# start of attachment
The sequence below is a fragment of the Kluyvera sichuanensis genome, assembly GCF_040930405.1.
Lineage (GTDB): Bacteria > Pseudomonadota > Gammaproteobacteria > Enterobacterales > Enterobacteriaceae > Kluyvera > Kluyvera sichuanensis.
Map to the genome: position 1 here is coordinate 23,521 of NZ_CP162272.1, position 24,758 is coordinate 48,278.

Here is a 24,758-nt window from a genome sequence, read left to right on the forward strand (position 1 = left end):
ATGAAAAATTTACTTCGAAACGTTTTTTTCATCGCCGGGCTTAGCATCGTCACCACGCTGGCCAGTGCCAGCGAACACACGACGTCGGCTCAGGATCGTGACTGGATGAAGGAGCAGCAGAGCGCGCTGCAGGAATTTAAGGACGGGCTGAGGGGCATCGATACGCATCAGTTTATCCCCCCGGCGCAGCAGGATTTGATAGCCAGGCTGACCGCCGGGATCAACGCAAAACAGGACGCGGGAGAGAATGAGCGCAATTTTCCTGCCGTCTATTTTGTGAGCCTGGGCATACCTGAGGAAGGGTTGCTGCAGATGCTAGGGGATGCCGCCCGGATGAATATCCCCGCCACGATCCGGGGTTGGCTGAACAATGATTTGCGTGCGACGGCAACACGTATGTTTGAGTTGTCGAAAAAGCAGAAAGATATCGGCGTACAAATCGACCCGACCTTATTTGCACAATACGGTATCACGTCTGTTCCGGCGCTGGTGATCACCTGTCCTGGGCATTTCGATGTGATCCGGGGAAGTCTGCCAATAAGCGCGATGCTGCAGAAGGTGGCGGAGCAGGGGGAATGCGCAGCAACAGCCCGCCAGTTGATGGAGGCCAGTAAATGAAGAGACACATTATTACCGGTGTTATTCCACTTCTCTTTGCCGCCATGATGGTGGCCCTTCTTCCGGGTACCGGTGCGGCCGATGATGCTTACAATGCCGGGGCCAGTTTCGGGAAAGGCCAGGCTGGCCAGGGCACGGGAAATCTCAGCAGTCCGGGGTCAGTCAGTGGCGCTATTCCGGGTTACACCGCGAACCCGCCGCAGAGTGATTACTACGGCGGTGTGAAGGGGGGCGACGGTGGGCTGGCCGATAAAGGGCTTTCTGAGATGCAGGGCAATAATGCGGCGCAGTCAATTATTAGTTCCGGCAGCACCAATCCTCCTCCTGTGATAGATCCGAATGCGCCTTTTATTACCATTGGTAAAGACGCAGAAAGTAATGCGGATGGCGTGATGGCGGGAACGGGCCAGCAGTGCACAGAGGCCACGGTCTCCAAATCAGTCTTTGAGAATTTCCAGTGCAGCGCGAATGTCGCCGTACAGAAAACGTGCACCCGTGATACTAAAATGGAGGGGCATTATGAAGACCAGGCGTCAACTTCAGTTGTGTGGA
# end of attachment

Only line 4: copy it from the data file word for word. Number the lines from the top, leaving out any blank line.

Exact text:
Here is a 24,758-nt window from a genome sequence, read left to right on the forward strand (position 1 = left end):